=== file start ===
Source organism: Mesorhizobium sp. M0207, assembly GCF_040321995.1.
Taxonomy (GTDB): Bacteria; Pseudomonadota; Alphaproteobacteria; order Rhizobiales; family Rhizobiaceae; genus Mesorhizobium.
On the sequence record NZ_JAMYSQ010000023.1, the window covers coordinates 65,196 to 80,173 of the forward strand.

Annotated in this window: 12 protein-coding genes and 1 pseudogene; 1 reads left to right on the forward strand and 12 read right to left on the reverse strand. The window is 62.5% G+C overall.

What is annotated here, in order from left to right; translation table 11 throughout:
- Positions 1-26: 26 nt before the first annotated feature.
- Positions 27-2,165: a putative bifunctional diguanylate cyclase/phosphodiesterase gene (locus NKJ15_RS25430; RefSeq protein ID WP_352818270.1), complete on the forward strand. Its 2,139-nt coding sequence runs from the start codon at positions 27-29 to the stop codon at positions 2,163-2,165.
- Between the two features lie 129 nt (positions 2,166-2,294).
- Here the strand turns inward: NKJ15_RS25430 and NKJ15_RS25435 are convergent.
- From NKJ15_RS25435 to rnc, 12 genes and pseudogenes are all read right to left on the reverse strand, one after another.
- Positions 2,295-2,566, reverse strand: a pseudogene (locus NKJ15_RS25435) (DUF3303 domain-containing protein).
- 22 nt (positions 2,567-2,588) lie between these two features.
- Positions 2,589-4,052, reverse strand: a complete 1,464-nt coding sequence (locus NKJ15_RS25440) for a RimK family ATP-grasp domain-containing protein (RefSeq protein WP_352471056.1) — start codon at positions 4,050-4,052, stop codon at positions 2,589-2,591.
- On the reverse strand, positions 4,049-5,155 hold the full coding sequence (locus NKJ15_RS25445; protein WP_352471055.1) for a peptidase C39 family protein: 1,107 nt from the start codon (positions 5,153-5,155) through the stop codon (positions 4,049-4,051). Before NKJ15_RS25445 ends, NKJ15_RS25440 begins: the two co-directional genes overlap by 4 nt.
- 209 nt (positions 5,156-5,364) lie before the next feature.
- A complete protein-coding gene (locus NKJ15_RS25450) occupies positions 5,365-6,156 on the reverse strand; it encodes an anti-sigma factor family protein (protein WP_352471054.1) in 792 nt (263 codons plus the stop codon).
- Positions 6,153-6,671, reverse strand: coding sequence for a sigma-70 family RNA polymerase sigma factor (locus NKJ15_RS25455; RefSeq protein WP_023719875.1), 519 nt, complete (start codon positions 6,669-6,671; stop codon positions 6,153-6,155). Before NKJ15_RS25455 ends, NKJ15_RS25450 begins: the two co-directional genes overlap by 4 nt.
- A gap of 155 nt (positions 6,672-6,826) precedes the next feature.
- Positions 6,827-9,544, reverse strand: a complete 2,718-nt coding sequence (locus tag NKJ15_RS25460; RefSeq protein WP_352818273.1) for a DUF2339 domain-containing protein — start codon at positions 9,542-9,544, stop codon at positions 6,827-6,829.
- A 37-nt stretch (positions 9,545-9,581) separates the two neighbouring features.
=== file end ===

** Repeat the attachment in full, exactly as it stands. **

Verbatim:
Source organism: Mesorhizobium sp. M0207, assembly GCF_040321995.1.
Taxonomy (GTDB): Bacteria; Pseudomonadota; Alphaproteobacteria; order Rhizobiales; family Rhizobiaceae; genus Mesorhizobium.
On the sequence record NZ_JAMYSQ010000023.1, the window covers coordinates 65,196 to 80,173 of the forward strand.

Annotated in this window: 12 protein-coding genes and 1 pseudogene; 1 reads left to right on the forward strand and 12 read right to left on the reverse strand. The window is 62.5% G+C overall.

What is annotated here, in order from left to right; translation table 11 throughout:
- Positions 1-26: 26 nt before the first annotated feature.
- Positions 27-2,165: a putative bifunctional diguanylate cyclase/phosphodiesterase gene (locus NKJ15_RS25430; RefSeq protein ID WP_352818270.1), complete on the forward strand. Its 2,139-nt coding sequence runs from the start codon at positions 27-29 to the stop codon at positions 2,163-2,165.
- Between the two features lie 129 nt (positions 2,166-2,294).
- Here the strand turns inward: NKJ15_RS25430 and NKJ15_RS25435 are convergent.
- From NKJ15_RS25435 to rnc, 12 genes and pseudogenes are all read right to left on the reverse strand, one after another.
- Positions 2,295-2,566, reverse strand: a pseudogene (locus NKJ15_RS25435) (DUF3303 domain-containing protein).
- 22 nt (positions 2,567-2,588) lie between these two features.
- Positions 2,589-4,052, reverse strand: a complete 1,464-nt coding sequence (locus NKJ15_RS25440) for a RimK family ATP-grasp domain-containing protein (RefSeq protein WP_352471056.1) — start codon at positions 4,050-4,052, stop codon at positions 2,589-2,591.
- On the reverse strand, positions 4,049-5,155 hold the full coding sequence (locus NKJ15_RS25445; protein WP_352471055.1) for a peptidase C39 family protein: 1,107 nt from the start codon (positions 5,153-5,155) through the stop codon (positions 4,049-4,051). Before NKJ15_RS25445 ends, NKJ15_RS25440 begins: the two co-directional genes overlap by 4 nt.
- 209 nt (positions 5,156-5,364) lie before the next feature.
- A complete protein-coding gene (locus NKJ15_RS25450) occupies positions 5,365-6,156 on the reverse strand; it encodes an anti-sigma factor family protein (protein WP_352471054.1) in 792 nt (263 codons plus the stop codon).
- Positions 6,153-6,671, reverse strand: coding sequence for a sigma-70 family RNA polymerase sigma factor (locus NKJ15_RS25455; RefSeq protein WP_023719875.1), 519 nt, complete (start codon positions 6,669-6,671; stop codon positions 6,153-6,155). Before NKJ15_RS25455 ends, NKJ15_RS25450 begins: the two co-directional genes overlap by 4 nt.
- A gap of 155 nt (positions 6,672-6,826) precedes the next feature.
- Positions 6,827-9,544, reverse strand: a complete 2,718-nt coding sequence (locus tag NKJ15_RS25460; RefSeq protein WP_352818273.1) for a DUF2339 domain-containing protein — start codon at positions 9,542-9,544, stop codon at positions 6,827-6,829.
- A 37-nt stretch (positions 9,545-9,581) separates the two neighbouring features.